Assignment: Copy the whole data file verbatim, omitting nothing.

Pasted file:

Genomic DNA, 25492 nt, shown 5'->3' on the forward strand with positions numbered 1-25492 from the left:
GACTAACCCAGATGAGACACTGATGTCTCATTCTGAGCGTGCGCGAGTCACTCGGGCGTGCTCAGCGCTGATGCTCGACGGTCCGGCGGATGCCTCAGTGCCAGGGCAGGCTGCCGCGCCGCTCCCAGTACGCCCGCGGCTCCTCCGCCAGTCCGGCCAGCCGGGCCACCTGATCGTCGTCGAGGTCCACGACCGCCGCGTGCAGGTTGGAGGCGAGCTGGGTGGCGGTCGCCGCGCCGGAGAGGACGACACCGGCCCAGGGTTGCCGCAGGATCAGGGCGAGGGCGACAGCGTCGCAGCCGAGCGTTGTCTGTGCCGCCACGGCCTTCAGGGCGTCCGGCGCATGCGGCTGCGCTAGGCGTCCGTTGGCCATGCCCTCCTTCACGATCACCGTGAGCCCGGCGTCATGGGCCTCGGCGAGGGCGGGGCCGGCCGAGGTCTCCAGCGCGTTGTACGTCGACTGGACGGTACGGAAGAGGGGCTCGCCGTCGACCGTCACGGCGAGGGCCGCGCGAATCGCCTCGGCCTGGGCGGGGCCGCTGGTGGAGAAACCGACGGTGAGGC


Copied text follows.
Genomic DNA, 25492 nt, shown 5'->3' on the forward strand with positions numbered 1-25492 from the left:
GACTAACCCAGATGAGACACTGATGTCTCATTCTGAGCGTGCGCGAGTCACTCGGGCGTGCTCAGCGCTGATGCTCGACGGTCCGGCGGATGCCTCAGTGCCAGGGCAGGCTGCCGCGCCGCTCCCAGTACGCCCGCGGCTCCTCCGCCAGTCCGGCCAGCCGGGCCACCTGATCGTCGTCGAGGTCCACGACCGCCGCGTGCAGGTTGGAGGCGAGCTGGGTGGCGGTCGCCGCGCCGGAGAGGACGACACCGGCCCAGGGTTGCCGCAGGATCAGGGCGAGGGCGACAGCGTCGCAGCCGAGCGTTGTCTGTGCCGCCACGGCCTTCAGGGCGTCCGGCGCATGCGGCTGCGCTAGGCGTCCGTTGGCCATGCCCTCCTTCACGATCACCGTGAGCCCGGCGTCATGGGCCTCGGCGAGGGCGGGGCCGGCCGAGGTCTCCAGCGCGTTGTACGTCGACTGGACGGTACGGAAGAGGGGCTCGCCGTCGACCGTCACGGCGAGGGCCGCGCGAATCGCCTCGGCCTGGGCGGGGCCGCTGGTGGAGAAACCGACGGTGAGGC